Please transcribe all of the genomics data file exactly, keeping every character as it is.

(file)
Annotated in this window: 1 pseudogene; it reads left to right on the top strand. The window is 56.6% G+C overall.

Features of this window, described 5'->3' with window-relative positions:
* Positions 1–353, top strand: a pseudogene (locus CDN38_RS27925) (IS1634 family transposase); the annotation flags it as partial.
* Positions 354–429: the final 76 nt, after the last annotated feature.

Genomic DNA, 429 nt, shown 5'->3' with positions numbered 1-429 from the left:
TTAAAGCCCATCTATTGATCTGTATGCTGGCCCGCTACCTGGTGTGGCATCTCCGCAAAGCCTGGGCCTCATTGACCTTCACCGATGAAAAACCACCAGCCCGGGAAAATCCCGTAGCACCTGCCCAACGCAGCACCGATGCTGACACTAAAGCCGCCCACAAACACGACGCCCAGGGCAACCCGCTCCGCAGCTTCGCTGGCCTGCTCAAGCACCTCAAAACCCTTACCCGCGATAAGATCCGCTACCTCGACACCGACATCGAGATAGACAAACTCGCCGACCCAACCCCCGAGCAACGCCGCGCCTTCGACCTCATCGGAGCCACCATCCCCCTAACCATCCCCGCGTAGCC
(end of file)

Annotated in this window: 1 pseudogene; it reads left to right on the top strand. The window is 56.6% G+C overall.

Features of this window, described 5'->3' with window-relative positions:
* Positions 1–353, top strand: a pseudogene (locus CDN38_RS27925) (IS1634 family transposase); the annotation flags it as partial.
* Positions 354–429: the final 76 nt, after the last annotated feature.

Genomic DNA, 429 nt, shown 5'->3' with positions numbered 1-429 from the left:
TTAAAGCCCATCTATTGATCTGTATGCTGGCCCGCTACCTGGTGTGGCATCTCCGCAAAGCCTGGGCCTCATTGACCTTCACCGATGAAAAACCACCAGCCCGGGAAAATCCCGTAGCACCTGCCCAACGCAGCACCGATGCTGACACTAAAGCCGCCCACAAACACGACGCCCAGGGCAACCCGCTCCGCAGCTTCGCTGGCCTGCTCAAGCACCTCAAAACCCTTACCCGCGATAAGATCCGCTACCTCGACACCGACATCGAGATAGACAAACTCGCCGACCCAACCCCCGAGCAACGCCGCGCCTTCGACCTCATCGGAGCCACCATCCCCCTAACCATCCCCGCGTAGCC